Aug 07, 2013
Inequality has a silver lining. At least the awesomely affluent think so.
If we didn't have grand fortunes, their claim goes, we wouldn't have grand philanthropy. No foundations and handsome bequests for underwriting good causes. No gifts and grants by the tens and hundreds of millions.
Philanthropy, proclaims a new study from the global bank Barclays, has become "near-universal among the wealthy." Most rich, says Barclays, share "a desire to use" their wealth for "the good of others."
But this "desire" doesn't appear to be driving all that much sharing, as the researchers from Barclays themselves acknowledge. Some 97 percent of the world's "high-net-worth individuals," they note, do give annually to charity. Yet only one-third of these extremely wealthy folks give away over 1 percent of their net worth.
The rich, in other words, could afford to give away far more than they actually do. Over recent years, some public-spirited wealthy Americans -- like the late multimillionaire San Francisco money manager Claude Rosenberg -- have tried unsuccessfully to get this message across.
But now a new challenge to the philanthropic conventional wisdom has emerged, and this one figures to be tougher to ignore. The reason? The challenger just happens to be the son of the world's fourth-richest billionaire.
This new challenger, Peter Buffett, isn't arguing that the rich don't give enough. He's challenging the core of the philanthropic mindset, the notion that the rich, with their giving, are making the world a significantly better place. Buffett, in effect, is blowing the whistle on what he calls our "charitable-industrial complex."
Today's philanthropists are imposing a stark corporate vision and vocabulary on the charitable world, pushing "free-market" principles, constantly demanding proof of "R.O.I.," or return on investment.
Peter Buffett knows this complex -- from the inside. He runs a foundation his father Warren Buffett created. In a recent New York Timesop-ed, son Buffett began peeling off the halo that tops the "massive business" that American philanthropy has become.
In elite philanthropic gatherings, notes the 55-year-old Buffett, you'll see "heads of state meeting with investment managers and corporate leaders," all of them "searching for answers with their right hand to problems that others in the room have created with their left."
And the answers that do eventually emerge seldom discomfort the problem-creators. These answers almost always keep, Buffett charges, "the existing structure of inequality in place."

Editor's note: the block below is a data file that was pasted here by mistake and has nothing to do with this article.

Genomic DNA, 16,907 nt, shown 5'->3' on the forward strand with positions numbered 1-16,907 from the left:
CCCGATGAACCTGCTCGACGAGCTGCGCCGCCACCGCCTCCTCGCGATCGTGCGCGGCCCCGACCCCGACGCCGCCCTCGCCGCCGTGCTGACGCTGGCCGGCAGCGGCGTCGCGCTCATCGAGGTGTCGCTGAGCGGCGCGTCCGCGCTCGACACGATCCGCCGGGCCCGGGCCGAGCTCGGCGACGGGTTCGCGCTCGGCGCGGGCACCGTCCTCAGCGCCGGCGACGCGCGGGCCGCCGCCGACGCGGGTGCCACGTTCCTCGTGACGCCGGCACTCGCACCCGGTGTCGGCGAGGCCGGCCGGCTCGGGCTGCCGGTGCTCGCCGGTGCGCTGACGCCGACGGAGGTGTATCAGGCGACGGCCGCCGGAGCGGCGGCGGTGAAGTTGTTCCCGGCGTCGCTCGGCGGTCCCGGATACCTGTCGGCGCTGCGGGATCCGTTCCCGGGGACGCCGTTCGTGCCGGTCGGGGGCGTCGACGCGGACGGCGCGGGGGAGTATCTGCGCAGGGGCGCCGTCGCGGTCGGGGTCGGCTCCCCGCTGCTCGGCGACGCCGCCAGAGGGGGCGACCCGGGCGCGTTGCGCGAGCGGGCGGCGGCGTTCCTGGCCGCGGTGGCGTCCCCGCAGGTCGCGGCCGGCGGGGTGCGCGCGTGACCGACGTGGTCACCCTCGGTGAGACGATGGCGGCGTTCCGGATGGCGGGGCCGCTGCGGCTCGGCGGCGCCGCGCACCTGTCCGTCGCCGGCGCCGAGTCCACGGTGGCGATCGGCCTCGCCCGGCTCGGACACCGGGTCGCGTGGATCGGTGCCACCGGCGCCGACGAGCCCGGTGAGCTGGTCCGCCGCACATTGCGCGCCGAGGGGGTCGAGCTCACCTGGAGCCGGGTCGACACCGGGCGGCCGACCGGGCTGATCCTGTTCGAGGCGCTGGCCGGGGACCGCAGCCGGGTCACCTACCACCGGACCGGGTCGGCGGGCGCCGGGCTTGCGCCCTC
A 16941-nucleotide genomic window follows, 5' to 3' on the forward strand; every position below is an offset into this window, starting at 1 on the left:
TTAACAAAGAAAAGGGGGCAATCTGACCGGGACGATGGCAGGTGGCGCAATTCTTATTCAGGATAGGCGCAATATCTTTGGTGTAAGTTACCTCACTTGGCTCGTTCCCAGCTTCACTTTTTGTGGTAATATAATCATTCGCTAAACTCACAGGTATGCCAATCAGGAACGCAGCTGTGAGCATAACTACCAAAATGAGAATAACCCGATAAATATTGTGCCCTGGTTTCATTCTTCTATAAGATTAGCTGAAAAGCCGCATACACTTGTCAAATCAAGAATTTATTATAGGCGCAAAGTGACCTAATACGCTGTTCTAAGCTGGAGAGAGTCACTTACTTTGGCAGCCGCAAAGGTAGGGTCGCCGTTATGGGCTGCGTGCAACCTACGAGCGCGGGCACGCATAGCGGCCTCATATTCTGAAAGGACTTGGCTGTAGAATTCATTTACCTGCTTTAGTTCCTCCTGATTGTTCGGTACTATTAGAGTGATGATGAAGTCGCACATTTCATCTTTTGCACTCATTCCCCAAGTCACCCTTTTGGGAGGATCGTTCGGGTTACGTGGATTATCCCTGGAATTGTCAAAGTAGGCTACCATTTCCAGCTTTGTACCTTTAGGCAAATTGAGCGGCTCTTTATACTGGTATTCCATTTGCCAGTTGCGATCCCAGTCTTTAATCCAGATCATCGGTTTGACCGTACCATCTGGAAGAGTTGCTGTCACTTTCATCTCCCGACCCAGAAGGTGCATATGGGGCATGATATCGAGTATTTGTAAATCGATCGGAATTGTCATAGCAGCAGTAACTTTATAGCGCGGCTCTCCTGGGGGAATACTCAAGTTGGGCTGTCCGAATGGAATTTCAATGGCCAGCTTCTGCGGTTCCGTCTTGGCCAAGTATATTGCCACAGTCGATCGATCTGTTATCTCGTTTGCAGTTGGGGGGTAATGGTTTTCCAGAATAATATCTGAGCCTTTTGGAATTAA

Peter Buffett dubs this comforting charade "conscience laundering." Philanthropy helps the wealthy feel less torn "about accumulating more than any one person could possibly need to live on." They "sleep better at night while others get just enough to keep the pot from boiling over."
That "just enough," Buffett adds, can do long-term damage. Today's philanthropists are imposing a stark corporate vision and vocabulary on the charitable world, pushing "free-market" principles, constantly demanding proof of "R.O.I.," or return on investment.
Meanwhile, the global "perpetual poverty machine" rolls on -- and philanthropists appear too busy patting themselves on the back to notice. Observes Buffett: "As more lives and communities are destroyed by the system that creates vast amounts of wealth for the few, the more heroic it sounds to 'give back.'"
Peter Buffett's whistle-blowing is already having an impact. Those getting crushed by the "philanthropic colonialism" Buffett decries are circulating his critique to combat the "solutions" philanthropists are imposing upon them.
Last week, for instance, Chicago public school activist Timothy Meegan cited Buffett's analysis in his push-back against the "venture philanthropists" now forcing "mass privatization" on Chicago's school system.
Mega "charitable" millions, Meegan shows, are distorting policy decisions in Chicago, bankrolling a strategy that's proliferating charter schools run by private operators while simultaneously defunding neighborhood schools, declaring them "failing," and then shutting them down.
Concludes Meegan: "If allowed to continue," this philanthropic onslaught will leave Chicago without real public schools, only tax-subsidized charters "whose investors will profit handsomely off of our kids."
We don't need, Peter Buffett contends, a philanthropy that's turning "the world into one vast market." We need systemic change "built from the ground up."
Top-down change simply isn't working. Not in Chicago. Not anywhere.